Christian apologetics, in simple terms, is the practice of defending Christianity against objections. Probably one of the most renowned Christian apologist in our present day was Ravi Zacharias. He was also the founder of RZIM, Ravi Zacharias International Ministries. Since his death in May of 2020 and in light of an official investigation initiated by RZIM, and the subsequent results of that investigation, what he is actually known for today is quite different from that which he portrayed himself to be.
A few months after his death I started hearing some rumblings of impropriety about Ravi, so I did an internet search and found some information from 2017 that was definitely troubling. It was during this time that Ravi sued a woman and her husband who he claimed were trying to extort money from him. Ravi also claimed that the woman falsely accused him of sexual impropriety via texts. Looking back, I think this was a defining moment in time for him; a point in time that we begin to see a crack in the veneer of his otherwise esteemed reputation.
Fast forward to 2020, at least three other women came forward with allegations of sexual impropriety against Ravi within a few months of his death. RZIM hired a lawyer to look into the allegations, putting out a statement in December of 2020, and then publishing the full report in February of 2021. According to RZIM, the law firm confirmed that the allegations against Ravi Zacharias were indeed found to be credible. As a result of the investigation, they found several more women who were involved with him sexually. They also found improper and sexually explicit photos on his phone, and evidence that he had misused tens of thousands of ministry funds toward supporting women who he used as “massage therapists.” Over the course of several years he frequented and held ownership in massage parlors. There’s a lot more detail given in the official investigative report but suffice it to say, this information alone is enough to discredit anyone, even a world renowned Christian apologist.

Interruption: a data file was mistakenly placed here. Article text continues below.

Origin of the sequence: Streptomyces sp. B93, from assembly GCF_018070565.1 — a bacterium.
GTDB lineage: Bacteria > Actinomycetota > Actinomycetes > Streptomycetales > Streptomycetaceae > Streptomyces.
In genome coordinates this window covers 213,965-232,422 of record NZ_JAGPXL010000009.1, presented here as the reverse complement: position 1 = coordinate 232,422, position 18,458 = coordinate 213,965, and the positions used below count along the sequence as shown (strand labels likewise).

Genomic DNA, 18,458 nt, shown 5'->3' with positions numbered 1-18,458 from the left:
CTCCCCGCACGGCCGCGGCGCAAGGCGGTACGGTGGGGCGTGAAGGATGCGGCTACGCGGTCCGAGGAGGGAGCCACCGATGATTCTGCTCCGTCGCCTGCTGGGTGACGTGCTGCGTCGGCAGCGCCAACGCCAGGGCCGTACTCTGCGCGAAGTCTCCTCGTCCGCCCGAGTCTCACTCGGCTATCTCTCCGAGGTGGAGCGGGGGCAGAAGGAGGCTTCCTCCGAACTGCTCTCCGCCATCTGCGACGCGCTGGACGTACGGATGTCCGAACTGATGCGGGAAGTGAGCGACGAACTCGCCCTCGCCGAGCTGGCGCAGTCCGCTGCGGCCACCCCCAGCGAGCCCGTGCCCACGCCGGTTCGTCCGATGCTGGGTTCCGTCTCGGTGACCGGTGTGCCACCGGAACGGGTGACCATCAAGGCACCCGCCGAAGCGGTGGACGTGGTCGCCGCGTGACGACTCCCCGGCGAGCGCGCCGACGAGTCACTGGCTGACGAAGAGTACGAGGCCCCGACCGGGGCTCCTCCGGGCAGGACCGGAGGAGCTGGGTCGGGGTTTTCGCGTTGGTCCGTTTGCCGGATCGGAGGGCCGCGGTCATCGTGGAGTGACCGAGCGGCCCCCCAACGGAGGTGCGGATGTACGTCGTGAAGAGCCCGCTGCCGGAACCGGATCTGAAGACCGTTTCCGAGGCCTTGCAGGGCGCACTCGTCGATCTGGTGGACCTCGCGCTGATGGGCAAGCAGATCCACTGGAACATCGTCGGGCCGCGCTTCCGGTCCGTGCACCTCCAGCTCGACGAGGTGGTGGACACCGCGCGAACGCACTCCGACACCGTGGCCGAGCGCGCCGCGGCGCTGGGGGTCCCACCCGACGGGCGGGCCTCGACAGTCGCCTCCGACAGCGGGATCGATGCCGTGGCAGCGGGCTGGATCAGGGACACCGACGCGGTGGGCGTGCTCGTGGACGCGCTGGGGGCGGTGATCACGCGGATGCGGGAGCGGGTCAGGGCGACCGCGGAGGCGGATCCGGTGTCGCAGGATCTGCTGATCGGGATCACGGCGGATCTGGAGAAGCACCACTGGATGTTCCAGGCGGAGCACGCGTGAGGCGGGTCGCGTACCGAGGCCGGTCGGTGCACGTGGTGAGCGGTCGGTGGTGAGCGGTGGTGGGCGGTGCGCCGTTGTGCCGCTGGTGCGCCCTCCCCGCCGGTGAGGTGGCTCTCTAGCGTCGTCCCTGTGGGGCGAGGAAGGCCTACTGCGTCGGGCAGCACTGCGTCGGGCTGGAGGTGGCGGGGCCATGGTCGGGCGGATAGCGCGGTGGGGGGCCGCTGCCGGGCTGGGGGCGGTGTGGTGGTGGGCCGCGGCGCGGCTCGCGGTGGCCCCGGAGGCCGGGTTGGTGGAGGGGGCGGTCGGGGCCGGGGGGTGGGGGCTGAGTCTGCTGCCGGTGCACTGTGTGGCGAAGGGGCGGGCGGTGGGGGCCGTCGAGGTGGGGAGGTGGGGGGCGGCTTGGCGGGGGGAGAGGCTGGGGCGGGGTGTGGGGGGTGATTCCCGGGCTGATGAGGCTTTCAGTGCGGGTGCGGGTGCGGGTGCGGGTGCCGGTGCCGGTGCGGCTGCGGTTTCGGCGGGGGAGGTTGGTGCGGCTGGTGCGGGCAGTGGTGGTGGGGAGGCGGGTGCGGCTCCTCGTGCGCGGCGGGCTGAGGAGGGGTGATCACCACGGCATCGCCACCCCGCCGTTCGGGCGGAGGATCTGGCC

It was several years ago that I first started listening to Ravi Zacharias’ on the radio. Actually it was sometime after I read his book, “The Grand Weaver,” which was published in 2007 and recommended to me by one of my friends at Delta Air Lines when I worked in the Dallas office. My favorite quote from that book was,
“Jesus does not offer to make bad people good but to make dead people alive.”
What I originally thought was a brilliant evangelical statement from a man of God, has now become (to me) a statement from a person who was merely able to manipulate words as skillfully as he was able to manipulate people.
While I prefer listening to evangelists more than apologists, after listening to Ravi a few times on the radio, I did think that some of the things that he said were somewhat profound and that he was a good story teller. He often quoted various Christian leaders, Bible verses, and Bible stories, and interjected interesting human interest stories with seemingly perfect timing. So a few years ago I downloaded the RZIM app and I would catch an occasional podcast from him from time to time. The only thing that raised a red flag to me during that time was in 2014 when he spoke with Mormons at the Mormon Tabernacle. I learned later that he’d also spoke there in 2004. I questioned why he would speak there at all. Mormonism is basically a false religion based upon the writings and beliefs of the heretic, Joseph Smith. Mormons do not worship the same Jesus as evangelical Christians do. In retrospect, the fact that he conducted himself in a manor that assumed a position of salvific equality with Mormons should have been enough for me to question both his theology and his ministry at that time, but I gave him the benefit of the doubt and continued to listen to his podcasts.